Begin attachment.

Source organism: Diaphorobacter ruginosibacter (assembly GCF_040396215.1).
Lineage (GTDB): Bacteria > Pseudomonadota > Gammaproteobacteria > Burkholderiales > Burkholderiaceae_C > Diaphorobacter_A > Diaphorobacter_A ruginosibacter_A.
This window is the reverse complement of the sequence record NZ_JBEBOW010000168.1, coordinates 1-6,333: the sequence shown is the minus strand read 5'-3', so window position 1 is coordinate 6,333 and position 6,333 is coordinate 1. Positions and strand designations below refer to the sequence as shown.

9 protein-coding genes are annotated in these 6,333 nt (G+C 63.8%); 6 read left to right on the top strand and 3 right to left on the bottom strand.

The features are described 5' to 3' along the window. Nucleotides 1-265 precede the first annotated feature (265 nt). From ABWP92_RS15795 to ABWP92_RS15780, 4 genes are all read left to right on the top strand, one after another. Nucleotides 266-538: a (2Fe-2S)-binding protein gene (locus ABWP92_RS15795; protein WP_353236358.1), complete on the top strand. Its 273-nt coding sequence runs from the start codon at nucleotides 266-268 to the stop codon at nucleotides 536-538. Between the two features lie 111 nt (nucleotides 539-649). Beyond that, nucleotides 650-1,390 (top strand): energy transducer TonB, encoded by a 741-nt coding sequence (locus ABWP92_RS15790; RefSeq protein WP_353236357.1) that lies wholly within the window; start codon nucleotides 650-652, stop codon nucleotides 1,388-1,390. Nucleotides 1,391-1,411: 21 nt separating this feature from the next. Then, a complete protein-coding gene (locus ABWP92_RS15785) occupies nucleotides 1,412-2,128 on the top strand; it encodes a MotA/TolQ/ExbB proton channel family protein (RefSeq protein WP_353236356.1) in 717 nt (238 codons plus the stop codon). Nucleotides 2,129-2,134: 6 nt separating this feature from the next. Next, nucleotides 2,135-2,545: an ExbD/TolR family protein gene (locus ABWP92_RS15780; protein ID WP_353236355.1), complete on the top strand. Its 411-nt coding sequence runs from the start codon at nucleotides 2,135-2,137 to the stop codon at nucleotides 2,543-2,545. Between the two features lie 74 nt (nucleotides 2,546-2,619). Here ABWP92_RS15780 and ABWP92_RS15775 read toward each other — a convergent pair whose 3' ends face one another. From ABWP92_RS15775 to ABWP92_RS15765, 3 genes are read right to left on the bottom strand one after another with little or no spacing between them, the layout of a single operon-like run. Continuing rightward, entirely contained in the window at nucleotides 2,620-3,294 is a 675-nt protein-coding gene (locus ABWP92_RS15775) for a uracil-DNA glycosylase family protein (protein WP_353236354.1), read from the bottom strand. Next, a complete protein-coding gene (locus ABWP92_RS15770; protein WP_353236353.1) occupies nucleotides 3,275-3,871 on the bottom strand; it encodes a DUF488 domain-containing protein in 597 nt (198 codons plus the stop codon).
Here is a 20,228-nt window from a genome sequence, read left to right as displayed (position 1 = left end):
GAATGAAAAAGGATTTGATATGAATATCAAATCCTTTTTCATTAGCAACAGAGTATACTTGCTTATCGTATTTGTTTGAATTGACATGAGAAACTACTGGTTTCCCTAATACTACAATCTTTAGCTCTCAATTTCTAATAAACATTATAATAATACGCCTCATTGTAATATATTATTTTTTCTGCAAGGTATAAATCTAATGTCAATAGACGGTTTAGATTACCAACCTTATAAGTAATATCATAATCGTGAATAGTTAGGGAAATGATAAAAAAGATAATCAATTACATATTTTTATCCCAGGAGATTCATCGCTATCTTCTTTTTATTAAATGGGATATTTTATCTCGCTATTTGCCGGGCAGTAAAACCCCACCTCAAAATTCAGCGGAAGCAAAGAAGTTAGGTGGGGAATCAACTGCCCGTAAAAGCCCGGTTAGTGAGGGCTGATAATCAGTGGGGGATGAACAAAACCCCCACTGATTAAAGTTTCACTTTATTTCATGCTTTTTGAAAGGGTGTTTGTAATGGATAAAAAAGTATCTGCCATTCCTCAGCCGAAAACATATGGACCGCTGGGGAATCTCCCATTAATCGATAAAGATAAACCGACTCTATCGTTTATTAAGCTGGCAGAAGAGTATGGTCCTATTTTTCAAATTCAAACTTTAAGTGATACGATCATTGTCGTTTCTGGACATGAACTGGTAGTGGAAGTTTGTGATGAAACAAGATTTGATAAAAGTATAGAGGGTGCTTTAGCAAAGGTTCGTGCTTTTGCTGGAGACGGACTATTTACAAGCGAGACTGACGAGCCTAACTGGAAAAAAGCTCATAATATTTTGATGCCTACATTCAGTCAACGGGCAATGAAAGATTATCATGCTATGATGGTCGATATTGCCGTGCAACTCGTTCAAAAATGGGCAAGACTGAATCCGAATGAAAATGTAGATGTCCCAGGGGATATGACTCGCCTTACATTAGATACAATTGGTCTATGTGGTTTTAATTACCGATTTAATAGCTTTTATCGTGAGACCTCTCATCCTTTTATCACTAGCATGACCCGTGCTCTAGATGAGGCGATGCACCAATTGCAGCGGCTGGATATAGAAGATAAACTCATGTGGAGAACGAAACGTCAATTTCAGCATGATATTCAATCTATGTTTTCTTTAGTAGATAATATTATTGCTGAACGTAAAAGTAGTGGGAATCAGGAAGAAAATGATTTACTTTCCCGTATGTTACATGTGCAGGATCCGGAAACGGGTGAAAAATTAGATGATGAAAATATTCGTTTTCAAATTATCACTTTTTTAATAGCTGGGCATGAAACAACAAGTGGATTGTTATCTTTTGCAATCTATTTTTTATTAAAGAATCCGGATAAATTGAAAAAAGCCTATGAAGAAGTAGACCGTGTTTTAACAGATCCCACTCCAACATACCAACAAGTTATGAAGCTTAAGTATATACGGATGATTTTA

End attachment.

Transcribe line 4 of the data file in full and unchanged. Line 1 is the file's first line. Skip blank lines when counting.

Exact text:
9 protein-coding genes are annotated in these 6,333 nt (G+C 63.8%); 6 read left to right on the top strand and 3 right to left on the bottom strand.